John Drew, President & CEO, Drew Company Inc.
Boston Medical Center
- Kate Walsh, President & CEO
- Robert Biggio, Vice President of Facilities & Support Services
- Robert A. DeLeo, Massachusetts House of Representatives
- Therese Murray, Massachusetts Senate
- Stephen M. Brewer, Senate Committee on Ways and Means
- Thomas M. McGee, Joint Committee on Transportation
- Brian S. Dempsey, House Committee on Ways and Means
- William M. Straus, Joint Committee on Transportation
Steven B. Samuels, Samuels & Associates
Frederick A. Laskey, Massachusetts Water Resources Authority
Deval L. Patrick, Governor, Commonwealth of Massachusetts
Fred Salvucci, Massachusetts Institute of Technology
Thomas J. Hynes Jr., Colliers International
Gary L. Gottlieb, M.D., Partners Healthcare
Thomas M. Menino, Mayor, City of Boston
Jane Garvey, Meridiam Infrastructure
Lawrence Cancro, Boston Red Sox
Amos Hostetter, Pilot House Associates (Continental Cablevision)
Frank DePaola, MassDOT (Accelerated Bridge Program & Fast 14 I-93 Rapid Bridge Replacement Project)
Thomas M. Menino, Mayor, City of Boston
Bryan Koop, Boston Properties, Inc.
Mr. Leventhal, who was born in 1917 and raised in Boston, was recognized many times throughout his life for contributions to the built environment in Boston, including Center Plaza, Rowes Wharf, South Station, One Post Office Square, the Hotel Meridien and affordable housing. He was the founding chairman of A Better City (formerly known as the Artery Business Committee) and championed the organization's transition to focusing on a larger breadth of initiatives in the Boston area following the completion of the Central Artery Tunnel Project.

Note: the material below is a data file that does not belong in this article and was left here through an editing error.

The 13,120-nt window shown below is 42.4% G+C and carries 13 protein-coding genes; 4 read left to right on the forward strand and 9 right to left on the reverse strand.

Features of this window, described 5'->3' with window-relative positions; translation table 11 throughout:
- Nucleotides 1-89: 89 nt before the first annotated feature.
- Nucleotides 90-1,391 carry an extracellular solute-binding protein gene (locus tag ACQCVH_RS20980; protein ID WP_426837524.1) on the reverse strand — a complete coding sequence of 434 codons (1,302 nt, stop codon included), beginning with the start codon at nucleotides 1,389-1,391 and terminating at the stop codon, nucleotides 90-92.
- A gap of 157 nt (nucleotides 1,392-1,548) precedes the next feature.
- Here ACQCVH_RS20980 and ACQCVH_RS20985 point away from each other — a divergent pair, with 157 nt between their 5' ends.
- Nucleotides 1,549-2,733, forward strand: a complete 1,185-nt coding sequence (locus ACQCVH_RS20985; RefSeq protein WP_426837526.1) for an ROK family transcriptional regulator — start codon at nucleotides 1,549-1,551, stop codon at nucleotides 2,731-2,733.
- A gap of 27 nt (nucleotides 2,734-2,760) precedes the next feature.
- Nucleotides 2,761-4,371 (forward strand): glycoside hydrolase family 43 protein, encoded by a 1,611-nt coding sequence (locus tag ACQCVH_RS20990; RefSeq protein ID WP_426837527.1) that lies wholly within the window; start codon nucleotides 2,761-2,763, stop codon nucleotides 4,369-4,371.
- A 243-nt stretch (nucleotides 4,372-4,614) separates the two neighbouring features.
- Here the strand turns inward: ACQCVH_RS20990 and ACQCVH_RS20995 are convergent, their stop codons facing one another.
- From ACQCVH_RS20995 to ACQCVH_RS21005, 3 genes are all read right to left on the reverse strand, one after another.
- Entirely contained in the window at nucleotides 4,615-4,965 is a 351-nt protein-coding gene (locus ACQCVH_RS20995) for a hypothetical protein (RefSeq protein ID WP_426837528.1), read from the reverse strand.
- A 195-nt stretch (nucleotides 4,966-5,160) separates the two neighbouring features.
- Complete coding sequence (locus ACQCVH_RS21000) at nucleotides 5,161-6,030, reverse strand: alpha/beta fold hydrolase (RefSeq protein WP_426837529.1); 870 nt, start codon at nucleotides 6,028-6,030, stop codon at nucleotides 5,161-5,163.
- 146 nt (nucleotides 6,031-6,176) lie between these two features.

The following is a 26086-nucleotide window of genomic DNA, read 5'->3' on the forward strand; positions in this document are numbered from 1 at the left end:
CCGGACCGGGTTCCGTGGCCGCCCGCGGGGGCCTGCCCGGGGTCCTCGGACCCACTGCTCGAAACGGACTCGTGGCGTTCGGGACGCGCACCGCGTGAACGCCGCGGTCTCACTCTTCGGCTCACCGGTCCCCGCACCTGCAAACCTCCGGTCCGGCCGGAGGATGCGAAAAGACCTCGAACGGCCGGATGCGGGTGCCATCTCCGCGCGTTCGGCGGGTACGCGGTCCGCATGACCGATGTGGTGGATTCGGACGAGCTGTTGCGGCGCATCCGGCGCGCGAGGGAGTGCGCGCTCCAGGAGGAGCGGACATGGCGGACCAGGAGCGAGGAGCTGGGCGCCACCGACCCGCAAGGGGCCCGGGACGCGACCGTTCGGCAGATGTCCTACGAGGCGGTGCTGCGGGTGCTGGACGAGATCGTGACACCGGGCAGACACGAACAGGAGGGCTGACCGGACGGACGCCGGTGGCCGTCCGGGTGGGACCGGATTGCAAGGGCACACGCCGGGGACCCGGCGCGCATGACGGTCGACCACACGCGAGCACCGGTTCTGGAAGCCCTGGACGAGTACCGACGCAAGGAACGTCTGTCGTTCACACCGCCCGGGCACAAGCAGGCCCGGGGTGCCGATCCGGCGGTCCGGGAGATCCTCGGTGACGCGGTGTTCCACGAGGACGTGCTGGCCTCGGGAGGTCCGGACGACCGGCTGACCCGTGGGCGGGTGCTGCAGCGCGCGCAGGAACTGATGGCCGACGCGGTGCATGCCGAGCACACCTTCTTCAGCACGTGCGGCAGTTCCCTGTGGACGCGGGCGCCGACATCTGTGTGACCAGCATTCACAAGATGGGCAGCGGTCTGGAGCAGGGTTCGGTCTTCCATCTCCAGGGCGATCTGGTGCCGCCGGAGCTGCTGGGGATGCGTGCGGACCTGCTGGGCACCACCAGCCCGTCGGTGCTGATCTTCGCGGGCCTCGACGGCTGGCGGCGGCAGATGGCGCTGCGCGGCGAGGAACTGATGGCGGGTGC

In 1945, Normal Leventhal co-founded Beacon Construction Company, which grew to become an award-winning developer and manager of office buildings, affordable housing and hotels.
In 1997, Boston Mayor Thomas M. Menino named the park in Post Office Square “Norman B. Leventhal Park” in recognition of his leadership of the Friends of Post Office Square and in the demolition and revitalization of what was previously a multi-story parking garage.
In 2003, Mr. Leventhal, in partnership with the Boston Public Library, established The Norman B. Leventhal Map Center at the Boston Public Library. The Map Center is dedicated to education through the use of maps and provides public access to the Center’s extensive collection of 250,000 maps and atlases.
In 2007, Mr. Leventhal was inducted as a Fellow in the American Academy of Arts and Sciences, and Mayor Menino formally designated The Walk to the Sea as the “Norman B. Leventhal Walk to the Sea” in recognition of his role in shaping the new Boston. He served as a life member emeritus of the MIT Corporation. He was a board member and former chairman of the Friends of Post Office Square and Beth Israel Deaconess Hospital.
In 2011, A Better City hosted the first Norman B. Leventhal Awards ceremony to honor those in the Boston region who continued Norman's legacy of impact on the city's growth and quality of life. He passed away in 2015 at the age of 97, having left an indelible mark on Boston's public space and built environment.